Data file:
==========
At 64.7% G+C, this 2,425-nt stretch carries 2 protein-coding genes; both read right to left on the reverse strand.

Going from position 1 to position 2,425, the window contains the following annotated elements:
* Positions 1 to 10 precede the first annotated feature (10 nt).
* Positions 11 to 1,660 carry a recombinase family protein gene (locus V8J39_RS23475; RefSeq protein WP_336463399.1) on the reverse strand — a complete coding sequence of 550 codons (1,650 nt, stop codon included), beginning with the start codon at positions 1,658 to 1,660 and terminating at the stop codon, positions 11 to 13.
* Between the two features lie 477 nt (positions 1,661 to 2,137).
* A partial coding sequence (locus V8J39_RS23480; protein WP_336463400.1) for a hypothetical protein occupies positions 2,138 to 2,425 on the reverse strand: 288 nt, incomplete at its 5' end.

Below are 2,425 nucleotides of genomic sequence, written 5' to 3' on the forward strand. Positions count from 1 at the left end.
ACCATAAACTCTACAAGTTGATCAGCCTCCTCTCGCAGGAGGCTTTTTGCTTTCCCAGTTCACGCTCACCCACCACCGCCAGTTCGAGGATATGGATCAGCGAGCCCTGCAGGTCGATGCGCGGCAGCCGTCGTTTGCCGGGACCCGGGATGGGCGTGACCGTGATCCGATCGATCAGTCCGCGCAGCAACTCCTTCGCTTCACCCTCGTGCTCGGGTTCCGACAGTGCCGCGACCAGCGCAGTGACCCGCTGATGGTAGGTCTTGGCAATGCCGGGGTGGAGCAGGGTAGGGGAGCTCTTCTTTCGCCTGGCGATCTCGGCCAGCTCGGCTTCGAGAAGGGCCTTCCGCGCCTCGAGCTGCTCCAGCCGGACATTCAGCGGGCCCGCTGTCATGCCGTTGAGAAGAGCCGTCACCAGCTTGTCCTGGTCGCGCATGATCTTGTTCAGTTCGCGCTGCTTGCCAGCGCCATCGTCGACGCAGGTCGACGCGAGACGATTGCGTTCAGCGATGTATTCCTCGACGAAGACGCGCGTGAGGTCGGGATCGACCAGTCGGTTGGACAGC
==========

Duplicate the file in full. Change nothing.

At 64.7% G+C, this 2,425-nt stretch carries 2 protein-coding genes; both read right to left on the reverse strand.

Going from position 1 to position 2,425, the window contains the following annotated elements:
* Positions 1 to 10 precede the first annotated feature (10 nt).
* Positions 11 to 1,660 carry a recombinase family protein gene (locus V8J39_RS23475; RefSeq protein WP_336463399.1) on the reverse strand — a complete coding sequence of 550 codons (1,650 nt, stop codon included), beginning with the start codon at positions 1,658 to 1,660 and terminating at the stop codon, positions 11 to 13.
* Between the two features lie 477 nt (positions 1,661 to 2,137).
* A partial coding sequence (locus V8J39_RS23480; protein WP_336463400.1) for a hypothetical protein occupies positions 2,138 to 2,425 on the reverse strand: 288 nt, incomplete at its 5' end.

Below are 2,425 nucleotides of genomic sequence, written 5' to 3' on the forward strand. Positions count from 1 at the left end.
ACCATAAACTCTACAAGTTGATCAGCCTCCTCTCGCAGGAGGCTTTTTGCTTTCCCAGTTCACGCTCACCCACCACCGCCAGTTCGAGGATATGGATCAGCGAGCCCTGCAGGTCGATGCGCGGCAGCCGTCGTTTGCCGGGACCCGGGATGGGCGTGACCGTGATCCGATCGATCAGTCCGCGCAGCAACTCCTTCGCTTCACCCTCGTGCTCGGGTTCCGACAGTGCCGCGACCAGCGCAGTGACCCGCTGATGGTAGGTCTTGGCAATGCCGGGGTGGAGCAGGGTAGGGGAGCTCTTCTTTCGCCTGGCGATCTCGGCCAGCTCGGCTTCGAGAAGGGCCTTCCGCGCCTCGAGCTGCTCCAGCCGGACATTCAGCGGGCCCGCTGTCATGCCGTTGAGAAGAGCCGTCACCAGCTTGTCCTGGTCGCGCATGATCTTGTTCAGTTCGCGCTGCTTGCCAGCGCCATCGTCGACGCAGGTCGACGCGAGACGATTGCGTTCAGCGATGTATTCCTCGACGAAGACGCGCGTGAGGTCGGGATCGACCAGTCGGTTGGACAGC